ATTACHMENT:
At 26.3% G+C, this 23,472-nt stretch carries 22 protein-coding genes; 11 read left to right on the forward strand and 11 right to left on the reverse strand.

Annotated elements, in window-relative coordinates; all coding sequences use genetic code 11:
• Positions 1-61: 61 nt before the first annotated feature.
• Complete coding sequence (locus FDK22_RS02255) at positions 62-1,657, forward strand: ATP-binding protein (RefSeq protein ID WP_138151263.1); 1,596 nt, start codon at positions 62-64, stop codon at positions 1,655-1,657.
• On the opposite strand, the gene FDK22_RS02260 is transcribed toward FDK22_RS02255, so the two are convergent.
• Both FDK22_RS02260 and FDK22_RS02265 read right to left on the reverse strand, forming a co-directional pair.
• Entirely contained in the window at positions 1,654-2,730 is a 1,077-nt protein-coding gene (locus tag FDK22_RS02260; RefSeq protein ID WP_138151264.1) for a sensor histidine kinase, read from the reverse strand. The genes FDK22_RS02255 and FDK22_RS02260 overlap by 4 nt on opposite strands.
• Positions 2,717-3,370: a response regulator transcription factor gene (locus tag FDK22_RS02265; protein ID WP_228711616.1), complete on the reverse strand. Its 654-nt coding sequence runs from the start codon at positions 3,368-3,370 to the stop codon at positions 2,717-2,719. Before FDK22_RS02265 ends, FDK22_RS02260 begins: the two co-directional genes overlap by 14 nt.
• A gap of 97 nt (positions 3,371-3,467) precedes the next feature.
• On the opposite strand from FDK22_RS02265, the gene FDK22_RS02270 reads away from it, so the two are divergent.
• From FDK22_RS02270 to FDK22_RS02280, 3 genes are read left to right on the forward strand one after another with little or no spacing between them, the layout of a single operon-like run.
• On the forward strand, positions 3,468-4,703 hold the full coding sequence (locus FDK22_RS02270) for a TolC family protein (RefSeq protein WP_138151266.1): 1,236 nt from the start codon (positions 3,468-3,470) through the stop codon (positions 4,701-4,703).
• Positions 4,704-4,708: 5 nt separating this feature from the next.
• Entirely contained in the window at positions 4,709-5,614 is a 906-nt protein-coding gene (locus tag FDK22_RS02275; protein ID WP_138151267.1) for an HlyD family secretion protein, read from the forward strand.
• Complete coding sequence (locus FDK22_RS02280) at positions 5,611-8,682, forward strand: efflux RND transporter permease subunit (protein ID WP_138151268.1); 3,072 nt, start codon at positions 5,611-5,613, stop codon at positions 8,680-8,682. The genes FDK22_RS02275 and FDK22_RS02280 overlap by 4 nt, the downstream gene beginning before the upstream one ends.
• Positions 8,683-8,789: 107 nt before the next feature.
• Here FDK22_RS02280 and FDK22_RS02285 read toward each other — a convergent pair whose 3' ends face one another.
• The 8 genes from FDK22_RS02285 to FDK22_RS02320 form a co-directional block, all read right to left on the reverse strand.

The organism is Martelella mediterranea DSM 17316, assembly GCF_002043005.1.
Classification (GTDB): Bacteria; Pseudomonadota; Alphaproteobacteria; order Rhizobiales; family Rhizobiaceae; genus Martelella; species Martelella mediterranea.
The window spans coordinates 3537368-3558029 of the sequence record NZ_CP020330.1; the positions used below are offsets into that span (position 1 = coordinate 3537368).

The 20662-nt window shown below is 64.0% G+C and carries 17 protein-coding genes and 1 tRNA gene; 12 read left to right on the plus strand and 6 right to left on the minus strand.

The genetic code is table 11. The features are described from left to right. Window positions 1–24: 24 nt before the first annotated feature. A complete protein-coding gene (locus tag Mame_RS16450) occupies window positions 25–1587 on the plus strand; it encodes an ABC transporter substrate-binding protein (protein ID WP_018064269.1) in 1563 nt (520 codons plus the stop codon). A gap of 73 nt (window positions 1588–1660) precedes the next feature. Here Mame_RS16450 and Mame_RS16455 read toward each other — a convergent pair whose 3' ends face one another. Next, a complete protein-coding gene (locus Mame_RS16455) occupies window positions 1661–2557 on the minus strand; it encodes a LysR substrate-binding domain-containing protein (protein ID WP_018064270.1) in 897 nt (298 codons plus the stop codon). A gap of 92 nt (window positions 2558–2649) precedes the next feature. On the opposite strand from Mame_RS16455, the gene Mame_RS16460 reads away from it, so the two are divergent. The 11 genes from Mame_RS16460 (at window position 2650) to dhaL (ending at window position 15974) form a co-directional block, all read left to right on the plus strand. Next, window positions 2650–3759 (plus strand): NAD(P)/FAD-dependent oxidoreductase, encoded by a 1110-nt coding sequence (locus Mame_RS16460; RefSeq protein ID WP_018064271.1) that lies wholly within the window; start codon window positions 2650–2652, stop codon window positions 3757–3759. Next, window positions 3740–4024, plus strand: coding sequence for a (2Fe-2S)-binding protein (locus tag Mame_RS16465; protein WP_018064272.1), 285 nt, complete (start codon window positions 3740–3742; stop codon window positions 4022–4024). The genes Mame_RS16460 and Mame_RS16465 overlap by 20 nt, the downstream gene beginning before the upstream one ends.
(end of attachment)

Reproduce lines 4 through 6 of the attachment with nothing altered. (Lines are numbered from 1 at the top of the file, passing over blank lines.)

• Complete coding sequence (locus FDK22_RS02255) at positions 62-1,657, forward strand: ATP-binding protein (RefSeq protein ID WP_138151263.1); 1,596 nt, start codon at positions 62-64, stop codon at positions 1,655-1,657.
• On the opposite strand, the gene FDK22_RS02260 is transcribed toward FDK22_RS02255, so the two are convergent.
• Both FDK22_RS02260 and FDK22_RS02265 read right to left on the reverse strand, forming a co-directional pair.